Take Rotate by Birger Christensen, for instance. (Note: Not luxury per se, but it’s too good to pass up.) When I land on the page for women’s dresses, there’s a clean and interesting grid of photos of all the dresses available. In every photo, the dress is worn by a model. Then the model starts moving – it turns out that every other photo is a video. Not only does this give me a better sense of how the dress fits, it also brings energy to the page. It’s a refreshed, updated version of a PLP. Then, when I click on one of the videos, I go straight to the product details page for that dress. This PLP meets my expectations, but in a new, different way.

Product Listing Page Honorable Mention

Winner: Stella McCartney

Young man wears varies jackets designed by Stella McCartney

On another note of PLP creativity, Stella McCartney gives customers a cool option on her page. As you’ll see circled in the image above, when I land on the Men > New Arrivals page, the site gives me the option to view items either on a model or as standalone products. Sometimes I shop by looking at the way something fits, so I prefer to start by seeing it on a model. Other times, I want to get a sense of the item on its own. On the Stella McCartney site, I can choose how I view all the products in a category.

Best Product Details Page

Model wears black leather dress from Louis Vuitton. Images and video show dress at multiple angles

Winner: Louis Vuitton

A lot of components go into a strong product details page (PDP). As a luxury retailer, you want to give enough product information that buyers can make their decision to purchase right then and there. But you don’t want to overwhelm them with too much info. You want to entice the purchase, too. Louis Vuitton pulls all this off on their PDP.

Let’s review the page for the Short-Sleeved Dress with Lacing Detail. For starters, this is an excellent example of luxury product imagery. It begins with a straightforward photo of the dress. As I scroll down, I see photos of a model wearing the dress – and one of the images becomes a video. The model slowly turns, and I get to see how the dress looks all around. Plus, as I scroll, the site gives me a persistent add-to-cart CTA (call to action). Meaning: I can click to “Place in Cart” at any time as I browse. I don’t have to go hunting for the cart. (And the phrase “place in cart” sounds elegant, don’t you think?)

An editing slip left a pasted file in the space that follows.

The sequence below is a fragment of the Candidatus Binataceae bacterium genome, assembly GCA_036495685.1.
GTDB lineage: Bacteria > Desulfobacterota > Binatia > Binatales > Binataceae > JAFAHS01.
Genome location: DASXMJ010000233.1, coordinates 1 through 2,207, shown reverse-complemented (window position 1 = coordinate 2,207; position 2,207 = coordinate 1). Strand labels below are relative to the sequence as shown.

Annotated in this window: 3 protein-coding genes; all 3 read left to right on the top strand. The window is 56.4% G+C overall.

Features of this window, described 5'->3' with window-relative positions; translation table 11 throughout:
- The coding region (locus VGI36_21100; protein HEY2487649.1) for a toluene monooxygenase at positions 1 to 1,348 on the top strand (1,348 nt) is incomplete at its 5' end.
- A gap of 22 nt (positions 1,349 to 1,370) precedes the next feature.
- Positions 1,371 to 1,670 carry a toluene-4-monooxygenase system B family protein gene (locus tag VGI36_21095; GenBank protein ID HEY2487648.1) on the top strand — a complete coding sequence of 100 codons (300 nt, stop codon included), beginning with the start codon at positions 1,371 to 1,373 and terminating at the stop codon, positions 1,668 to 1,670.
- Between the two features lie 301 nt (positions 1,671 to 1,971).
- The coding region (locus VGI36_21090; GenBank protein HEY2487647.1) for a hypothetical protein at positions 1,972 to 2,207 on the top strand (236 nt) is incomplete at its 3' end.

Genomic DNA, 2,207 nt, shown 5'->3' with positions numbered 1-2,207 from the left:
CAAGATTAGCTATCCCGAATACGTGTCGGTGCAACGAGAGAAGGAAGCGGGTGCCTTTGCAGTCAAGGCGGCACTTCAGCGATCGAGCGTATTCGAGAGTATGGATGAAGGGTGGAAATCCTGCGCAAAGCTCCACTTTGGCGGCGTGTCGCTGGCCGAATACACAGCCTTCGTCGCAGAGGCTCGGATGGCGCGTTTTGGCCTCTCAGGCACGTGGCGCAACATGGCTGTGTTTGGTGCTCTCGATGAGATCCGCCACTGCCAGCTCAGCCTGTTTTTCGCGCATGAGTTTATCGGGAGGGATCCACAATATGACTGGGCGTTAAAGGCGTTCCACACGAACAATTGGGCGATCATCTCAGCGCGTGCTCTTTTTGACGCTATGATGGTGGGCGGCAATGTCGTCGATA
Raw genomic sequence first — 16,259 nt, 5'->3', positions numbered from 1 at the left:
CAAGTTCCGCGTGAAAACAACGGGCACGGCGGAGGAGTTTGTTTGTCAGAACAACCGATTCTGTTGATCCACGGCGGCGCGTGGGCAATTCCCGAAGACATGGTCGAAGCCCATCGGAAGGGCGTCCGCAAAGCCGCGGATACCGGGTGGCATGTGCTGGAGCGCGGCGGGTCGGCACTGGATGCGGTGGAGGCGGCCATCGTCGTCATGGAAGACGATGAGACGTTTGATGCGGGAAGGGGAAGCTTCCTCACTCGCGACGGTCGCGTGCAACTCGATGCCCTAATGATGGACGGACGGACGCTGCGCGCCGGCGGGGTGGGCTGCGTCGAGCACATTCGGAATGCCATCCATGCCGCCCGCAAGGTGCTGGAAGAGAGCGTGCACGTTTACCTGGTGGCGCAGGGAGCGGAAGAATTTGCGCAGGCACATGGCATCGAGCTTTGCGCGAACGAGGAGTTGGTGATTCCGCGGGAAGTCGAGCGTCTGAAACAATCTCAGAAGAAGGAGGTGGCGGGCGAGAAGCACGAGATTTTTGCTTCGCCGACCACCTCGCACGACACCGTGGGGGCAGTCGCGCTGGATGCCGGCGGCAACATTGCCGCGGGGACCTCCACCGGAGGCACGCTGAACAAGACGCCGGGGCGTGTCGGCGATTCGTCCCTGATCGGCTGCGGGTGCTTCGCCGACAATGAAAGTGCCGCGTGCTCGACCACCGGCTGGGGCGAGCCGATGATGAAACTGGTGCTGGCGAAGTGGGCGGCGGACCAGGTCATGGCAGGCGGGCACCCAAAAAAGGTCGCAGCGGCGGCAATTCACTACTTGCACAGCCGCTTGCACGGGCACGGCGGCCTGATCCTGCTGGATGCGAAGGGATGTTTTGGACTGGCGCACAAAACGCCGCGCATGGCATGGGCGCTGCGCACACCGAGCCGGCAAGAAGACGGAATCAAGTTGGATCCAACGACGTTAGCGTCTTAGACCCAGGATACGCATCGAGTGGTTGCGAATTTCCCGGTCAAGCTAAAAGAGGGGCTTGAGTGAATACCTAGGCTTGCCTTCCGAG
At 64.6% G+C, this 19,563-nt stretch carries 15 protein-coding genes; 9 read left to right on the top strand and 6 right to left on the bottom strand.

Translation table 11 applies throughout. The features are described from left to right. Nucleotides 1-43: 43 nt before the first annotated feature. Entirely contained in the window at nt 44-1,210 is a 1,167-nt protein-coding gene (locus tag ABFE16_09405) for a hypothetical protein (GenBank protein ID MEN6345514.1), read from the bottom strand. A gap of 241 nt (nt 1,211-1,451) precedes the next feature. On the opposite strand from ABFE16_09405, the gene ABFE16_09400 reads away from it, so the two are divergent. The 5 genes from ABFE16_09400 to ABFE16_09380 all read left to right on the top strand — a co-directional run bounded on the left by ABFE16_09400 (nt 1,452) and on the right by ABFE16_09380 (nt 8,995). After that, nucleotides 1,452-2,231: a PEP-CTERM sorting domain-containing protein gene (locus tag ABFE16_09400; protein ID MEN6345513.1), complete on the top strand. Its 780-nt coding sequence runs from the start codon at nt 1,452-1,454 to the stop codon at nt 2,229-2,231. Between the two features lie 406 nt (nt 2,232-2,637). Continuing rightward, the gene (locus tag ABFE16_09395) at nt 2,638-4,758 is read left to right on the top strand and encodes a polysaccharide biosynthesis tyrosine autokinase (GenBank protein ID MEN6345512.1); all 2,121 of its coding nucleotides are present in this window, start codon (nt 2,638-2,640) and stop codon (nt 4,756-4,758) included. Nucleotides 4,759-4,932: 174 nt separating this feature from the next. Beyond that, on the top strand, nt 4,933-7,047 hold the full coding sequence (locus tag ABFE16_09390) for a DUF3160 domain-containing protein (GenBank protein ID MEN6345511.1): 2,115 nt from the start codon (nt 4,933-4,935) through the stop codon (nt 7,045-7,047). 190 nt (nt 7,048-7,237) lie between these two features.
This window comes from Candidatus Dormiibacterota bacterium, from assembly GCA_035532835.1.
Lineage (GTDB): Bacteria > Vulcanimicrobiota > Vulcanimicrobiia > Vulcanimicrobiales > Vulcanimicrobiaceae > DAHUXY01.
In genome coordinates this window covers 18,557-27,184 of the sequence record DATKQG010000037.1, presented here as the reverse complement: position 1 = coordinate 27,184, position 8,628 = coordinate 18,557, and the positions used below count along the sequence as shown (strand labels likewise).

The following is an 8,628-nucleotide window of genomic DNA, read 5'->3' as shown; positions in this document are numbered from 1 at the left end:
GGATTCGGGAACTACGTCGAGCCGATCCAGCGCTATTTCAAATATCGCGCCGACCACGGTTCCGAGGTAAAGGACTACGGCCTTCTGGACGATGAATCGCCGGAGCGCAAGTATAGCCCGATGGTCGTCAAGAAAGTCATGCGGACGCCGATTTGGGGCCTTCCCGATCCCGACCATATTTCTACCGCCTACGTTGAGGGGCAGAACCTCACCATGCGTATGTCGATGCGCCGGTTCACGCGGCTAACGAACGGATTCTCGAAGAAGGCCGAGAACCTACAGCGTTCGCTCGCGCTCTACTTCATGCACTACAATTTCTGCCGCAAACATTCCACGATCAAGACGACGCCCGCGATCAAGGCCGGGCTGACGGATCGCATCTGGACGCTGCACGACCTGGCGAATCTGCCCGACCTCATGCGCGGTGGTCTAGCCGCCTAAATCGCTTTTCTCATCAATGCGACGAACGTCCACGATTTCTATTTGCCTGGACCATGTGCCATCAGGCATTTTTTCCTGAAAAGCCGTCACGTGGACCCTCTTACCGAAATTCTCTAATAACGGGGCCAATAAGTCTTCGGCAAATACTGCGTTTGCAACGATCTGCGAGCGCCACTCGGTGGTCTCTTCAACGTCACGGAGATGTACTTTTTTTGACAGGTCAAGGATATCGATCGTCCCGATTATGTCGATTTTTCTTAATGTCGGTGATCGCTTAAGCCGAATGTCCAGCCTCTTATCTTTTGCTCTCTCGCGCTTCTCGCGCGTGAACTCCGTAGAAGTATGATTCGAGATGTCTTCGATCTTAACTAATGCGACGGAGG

Next the page displays a helpful, engaging description of the dress, as well as care instructions. They also let me know that they can deliver this dress to me for free. The company includes a phone number – listed right in the product information – to call to ask questions. Really nice. Between the dress images and description, I’m given a lot of good information here, and I feel supported with their customer service team standing by.

Best Ecommerce Sizing Feature

Image of brown leather dress showing results of sizing quiz. Final result says theres an 82 percent chance the size 8 will fit well.

Winner: Bottega Venetta

Ecommerce sizing technology is one of the most interesting areas of development for online wearable brands. A lot of innovation is coming into these features, and when customers feel more confident that they’ll get the right fit, they’re more likely to finalize their purchase. Better sizing communication leads to higher onsite conversion rates.

Retailers can start as simply as listing a model’s height, weight, and size worn in photos of a particular garment. Another great option is to allow your customers to select what size model they want to view while browsing your site. And, of course, a standard fit chart for your clothing collection is a good place to start. What matters is that retailers support the buying process by offering as much helpful information around sizing as possible. This can also reduce product returns, as more customers choose the right size from the start.